Lauren Shepherd is a 3rd year PhD Candidate with the University of Toronto’s Centre for Drama, Theatre, and Performance Studies. Her thesis research focusses on the performance and diagnosis of madness on the early modern stage. Her research will be taking her to the Bethlem Royal Archives in England this May to investigate early modern patient records. Lauren is also a founding member and the Artistic Director of The Shakespearience Group, a theatre company in the GTA, Canada, that seeks to create new and exciting experiences of Shakespeare for the community; their goal is to make Shakespeare and his contemporaries accessible for all ages. They will be offering summer programming for the first time this year through youth summer camp and adult masterclasses in Classical Performance.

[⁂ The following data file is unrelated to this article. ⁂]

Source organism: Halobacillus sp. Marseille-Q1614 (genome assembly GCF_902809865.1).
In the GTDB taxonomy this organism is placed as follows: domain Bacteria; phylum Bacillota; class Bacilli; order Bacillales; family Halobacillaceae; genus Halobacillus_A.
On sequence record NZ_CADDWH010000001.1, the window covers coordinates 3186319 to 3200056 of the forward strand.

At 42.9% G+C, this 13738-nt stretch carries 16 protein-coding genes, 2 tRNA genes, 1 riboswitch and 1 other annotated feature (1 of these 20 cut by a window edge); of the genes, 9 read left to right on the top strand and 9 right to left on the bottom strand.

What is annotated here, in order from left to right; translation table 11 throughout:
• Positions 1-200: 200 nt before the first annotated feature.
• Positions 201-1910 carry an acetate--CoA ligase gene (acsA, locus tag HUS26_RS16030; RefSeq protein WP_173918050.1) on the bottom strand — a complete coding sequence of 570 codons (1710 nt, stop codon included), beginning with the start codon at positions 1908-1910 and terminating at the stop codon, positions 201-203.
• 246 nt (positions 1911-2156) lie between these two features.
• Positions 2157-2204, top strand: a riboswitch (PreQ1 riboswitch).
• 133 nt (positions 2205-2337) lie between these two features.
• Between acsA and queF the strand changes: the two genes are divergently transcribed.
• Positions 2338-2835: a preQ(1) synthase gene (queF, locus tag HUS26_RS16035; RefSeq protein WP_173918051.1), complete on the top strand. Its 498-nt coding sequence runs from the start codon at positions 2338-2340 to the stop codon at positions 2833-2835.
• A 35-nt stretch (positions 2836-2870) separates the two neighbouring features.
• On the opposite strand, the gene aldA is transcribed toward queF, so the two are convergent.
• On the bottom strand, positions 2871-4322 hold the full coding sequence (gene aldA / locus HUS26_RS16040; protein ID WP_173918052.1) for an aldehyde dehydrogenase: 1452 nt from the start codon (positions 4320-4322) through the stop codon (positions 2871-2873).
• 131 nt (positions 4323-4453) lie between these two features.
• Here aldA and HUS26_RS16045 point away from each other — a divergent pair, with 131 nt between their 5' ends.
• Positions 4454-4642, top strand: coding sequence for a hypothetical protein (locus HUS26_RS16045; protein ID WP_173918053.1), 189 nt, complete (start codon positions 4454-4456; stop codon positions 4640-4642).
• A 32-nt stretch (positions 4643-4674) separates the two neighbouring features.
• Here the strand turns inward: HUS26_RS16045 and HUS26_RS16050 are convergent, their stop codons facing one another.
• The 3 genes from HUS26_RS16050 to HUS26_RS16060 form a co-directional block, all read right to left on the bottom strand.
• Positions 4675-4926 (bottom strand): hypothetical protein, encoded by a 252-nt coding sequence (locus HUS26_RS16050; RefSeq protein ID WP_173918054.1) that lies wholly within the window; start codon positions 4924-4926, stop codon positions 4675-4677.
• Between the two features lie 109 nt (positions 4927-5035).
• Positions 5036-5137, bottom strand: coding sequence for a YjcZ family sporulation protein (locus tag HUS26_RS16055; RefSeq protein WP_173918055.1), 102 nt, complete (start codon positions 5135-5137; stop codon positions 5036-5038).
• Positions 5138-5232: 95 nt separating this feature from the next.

Jensen Suther is a second year in the Comparative Literature Program at Yale. His interests include Marxism, bourgeois philosophy from Rousseau to Hegel, Modernism, and German and English Romanticism. His current research focuses on the question of freedom in Marxism and German Idealism, and his translation of Theodor Adorno’s “Kierkegaard once more” is forthcoming in Telos.